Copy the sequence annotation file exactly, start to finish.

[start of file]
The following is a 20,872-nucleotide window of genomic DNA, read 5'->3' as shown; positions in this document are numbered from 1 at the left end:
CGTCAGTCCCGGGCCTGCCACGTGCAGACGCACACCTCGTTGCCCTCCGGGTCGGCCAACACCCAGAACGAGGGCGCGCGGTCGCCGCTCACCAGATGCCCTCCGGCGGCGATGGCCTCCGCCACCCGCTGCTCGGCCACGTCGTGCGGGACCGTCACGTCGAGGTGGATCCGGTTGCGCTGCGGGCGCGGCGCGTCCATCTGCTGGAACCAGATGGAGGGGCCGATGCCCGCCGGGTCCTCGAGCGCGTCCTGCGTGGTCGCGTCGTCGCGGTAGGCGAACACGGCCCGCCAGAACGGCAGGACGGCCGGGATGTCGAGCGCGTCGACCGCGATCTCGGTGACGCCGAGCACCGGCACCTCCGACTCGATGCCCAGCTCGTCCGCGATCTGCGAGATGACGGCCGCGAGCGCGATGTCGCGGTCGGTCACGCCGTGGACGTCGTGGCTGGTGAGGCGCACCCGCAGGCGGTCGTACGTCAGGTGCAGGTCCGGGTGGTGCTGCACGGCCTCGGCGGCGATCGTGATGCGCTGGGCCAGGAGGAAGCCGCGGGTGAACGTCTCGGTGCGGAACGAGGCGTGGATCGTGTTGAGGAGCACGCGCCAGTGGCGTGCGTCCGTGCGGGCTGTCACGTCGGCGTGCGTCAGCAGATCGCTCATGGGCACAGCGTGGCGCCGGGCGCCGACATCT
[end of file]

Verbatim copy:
The following is a 20,872-nucleotide window of genomic DNA, read 5'->3' as shown; positions in this document are numbered from 1 at the left end:
CGTCAGTCCCGGGCCTGCCACGTGCAGACGCACACCTCGTTGCCCTCCGGGTCGGCCAACACCCAGAACGAGGGCGCGCGGTCGCCGCTCACCAGATGCCCTCCGGCGGCGATGGCCTCCGCCACCCGCTGCTCGGCCACGTCGTGCGGGACCGTCACGTCGAGGTGGATCCGGTTGCGCTGCGGGCGCGGCGCGTCCATCTGCTGGAACCAGATGGAGGGGCCGATGCCCGCCGGGTCCTCGAGCGCGTCCTGCGTGGTCGCGTCGTCGCGGTAGGCGAACACGGCCCGCCAGAACGGCAGGACGGCCGGGATGTCGAGCGCGTCGACCGCGATCTCGGTGACGCCGAGCACCGGCACCTCCGACTCGATGCCCAGCTCGTCCGCGATCTGCGAGATGACGGCCGCGAGCGCGATGTCGCGGTCGGTCACGCCGTGGACGTCGTGGCTGGTGAGGCGCACCCGCAGGCGGTCGTACGTCAGGTGCAGGTCCGGGTGGTGCTGCACGGCCTCGGCGGCGATCGTGATGCGCTGGGCCAGGAGGAAGCCGCGGGTGAACGTCTCGGTGCGGAACGAGGCGTGGATCGTGTTGAGGAGCACGCGCCAGTGGCGTGCGTCCGTGCGGGCTGTCACGTCGGCGTGCGTCAGCAGATCGCTCATGGGCACAGCGTGGCGCCGGGCGCCGACATCT